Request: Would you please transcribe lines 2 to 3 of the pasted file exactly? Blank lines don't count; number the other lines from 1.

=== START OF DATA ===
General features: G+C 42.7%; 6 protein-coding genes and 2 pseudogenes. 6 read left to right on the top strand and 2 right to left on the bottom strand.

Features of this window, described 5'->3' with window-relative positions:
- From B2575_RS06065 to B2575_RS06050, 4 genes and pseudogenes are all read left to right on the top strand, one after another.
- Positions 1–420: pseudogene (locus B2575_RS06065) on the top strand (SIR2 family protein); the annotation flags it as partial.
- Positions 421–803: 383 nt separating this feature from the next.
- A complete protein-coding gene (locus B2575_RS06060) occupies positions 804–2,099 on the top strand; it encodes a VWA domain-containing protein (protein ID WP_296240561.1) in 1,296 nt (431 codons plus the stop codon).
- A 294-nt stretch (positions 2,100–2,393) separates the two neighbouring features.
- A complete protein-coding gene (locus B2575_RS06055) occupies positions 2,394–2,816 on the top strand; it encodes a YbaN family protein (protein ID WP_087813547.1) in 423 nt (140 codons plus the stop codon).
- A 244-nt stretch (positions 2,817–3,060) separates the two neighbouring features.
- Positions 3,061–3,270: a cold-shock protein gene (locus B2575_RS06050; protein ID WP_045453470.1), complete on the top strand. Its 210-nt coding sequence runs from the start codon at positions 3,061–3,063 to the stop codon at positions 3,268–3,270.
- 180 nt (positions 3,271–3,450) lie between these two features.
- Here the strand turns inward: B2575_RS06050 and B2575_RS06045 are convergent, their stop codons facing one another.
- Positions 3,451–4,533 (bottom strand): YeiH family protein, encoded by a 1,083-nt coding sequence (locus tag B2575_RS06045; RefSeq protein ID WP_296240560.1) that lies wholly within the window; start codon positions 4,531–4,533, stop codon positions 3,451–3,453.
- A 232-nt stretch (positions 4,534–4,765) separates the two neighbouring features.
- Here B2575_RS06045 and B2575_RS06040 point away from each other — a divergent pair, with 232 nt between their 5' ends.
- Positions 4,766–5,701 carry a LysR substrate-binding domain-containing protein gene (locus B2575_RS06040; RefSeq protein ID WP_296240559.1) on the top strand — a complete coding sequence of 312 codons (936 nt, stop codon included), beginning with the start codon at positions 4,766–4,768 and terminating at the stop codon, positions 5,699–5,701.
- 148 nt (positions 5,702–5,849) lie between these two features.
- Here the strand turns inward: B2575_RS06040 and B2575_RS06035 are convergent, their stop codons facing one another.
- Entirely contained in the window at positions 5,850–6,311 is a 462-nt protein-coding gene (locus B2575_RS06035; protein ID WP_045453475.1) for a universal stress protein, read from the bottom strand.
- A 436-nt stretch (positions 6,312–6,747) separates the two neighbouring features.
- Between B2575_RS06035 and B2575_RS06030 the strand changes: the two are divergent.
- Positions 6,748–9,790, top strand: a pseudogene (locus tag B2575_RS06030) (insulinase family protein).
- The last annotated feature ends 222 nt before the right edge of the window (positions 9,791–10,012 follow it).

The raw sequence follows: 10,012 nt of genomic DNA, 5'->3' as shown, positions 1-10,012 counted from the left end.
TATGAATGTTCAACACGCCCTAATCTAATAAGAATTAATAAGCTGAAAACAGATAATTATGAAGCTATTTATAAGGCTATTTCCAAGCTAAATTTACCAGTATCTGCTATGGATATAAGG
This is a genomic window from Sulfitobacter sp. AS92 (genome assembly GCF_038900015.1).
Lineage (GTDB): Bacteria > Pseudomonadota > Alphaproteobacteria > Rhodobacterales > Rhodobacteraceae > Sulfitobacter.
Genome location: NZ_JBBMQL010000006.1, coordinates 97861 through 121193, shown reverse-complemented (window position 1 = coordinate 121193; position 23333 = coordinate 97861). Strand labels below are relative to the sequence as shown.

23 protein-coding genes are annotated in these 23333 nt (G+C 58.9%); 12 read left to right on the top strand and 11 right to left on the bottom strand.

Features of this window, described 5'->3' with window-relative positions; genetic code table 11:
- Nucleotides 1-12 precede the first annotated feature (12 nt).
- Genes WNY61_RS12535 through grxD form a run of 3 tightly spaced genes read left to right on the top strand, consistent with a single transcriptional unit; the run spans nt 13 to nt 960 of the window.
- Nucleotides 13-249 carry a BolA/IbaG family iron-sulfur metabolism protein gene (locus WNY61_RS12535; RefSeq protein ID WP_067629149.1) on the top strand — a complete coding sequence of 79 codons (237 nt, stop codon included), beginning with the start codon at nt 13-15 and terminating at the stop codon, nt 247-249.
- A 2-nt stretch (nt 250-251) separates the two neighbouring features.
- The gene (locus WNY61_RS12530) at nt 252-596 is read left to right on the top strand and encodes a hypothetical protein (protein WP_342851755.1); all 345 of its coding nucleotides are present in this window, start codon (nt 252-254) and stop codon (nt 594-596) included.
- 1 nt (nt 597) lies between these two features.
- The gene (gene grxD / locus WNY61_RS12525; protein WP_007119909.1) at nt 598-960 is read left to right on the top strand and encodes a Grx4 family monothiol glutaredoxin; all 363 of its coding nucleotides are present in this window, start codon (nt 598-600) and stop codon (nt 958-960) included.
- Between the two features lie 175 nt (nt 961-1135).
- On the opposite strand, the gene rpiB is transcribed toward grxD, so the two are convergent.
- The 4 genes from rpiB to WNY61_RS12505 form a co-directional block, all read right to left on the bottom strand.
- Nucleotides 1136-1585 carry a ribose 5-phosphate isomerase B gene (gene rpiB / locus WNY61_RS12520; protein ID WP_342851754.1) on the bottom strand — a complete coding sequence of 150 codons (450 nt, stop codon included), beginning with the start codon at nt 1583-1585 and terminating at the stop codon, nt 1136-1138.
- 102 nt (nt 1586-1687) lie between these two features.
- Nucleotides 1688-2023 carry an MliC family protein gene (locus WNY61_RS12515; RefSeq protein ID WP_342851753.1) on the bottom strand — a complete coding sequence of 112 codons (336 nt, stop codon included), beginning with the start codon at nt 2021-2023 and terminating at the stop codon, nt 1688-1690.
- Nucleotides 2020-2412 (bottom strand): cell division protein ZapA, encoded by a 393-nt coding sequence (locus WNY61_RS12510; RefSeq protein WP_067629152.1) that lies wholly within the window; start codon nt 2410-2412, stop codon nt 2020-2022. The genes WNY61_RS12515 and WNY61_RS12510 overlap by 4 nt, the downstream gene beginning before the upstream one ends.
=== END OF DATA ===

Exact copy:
Features of this window, described 5'->3' with window-relative positions:
- From B2575_RS06065 to B2575_RS06050, 4 genes and pseudogenes are all read left to right on the top strand, one after another.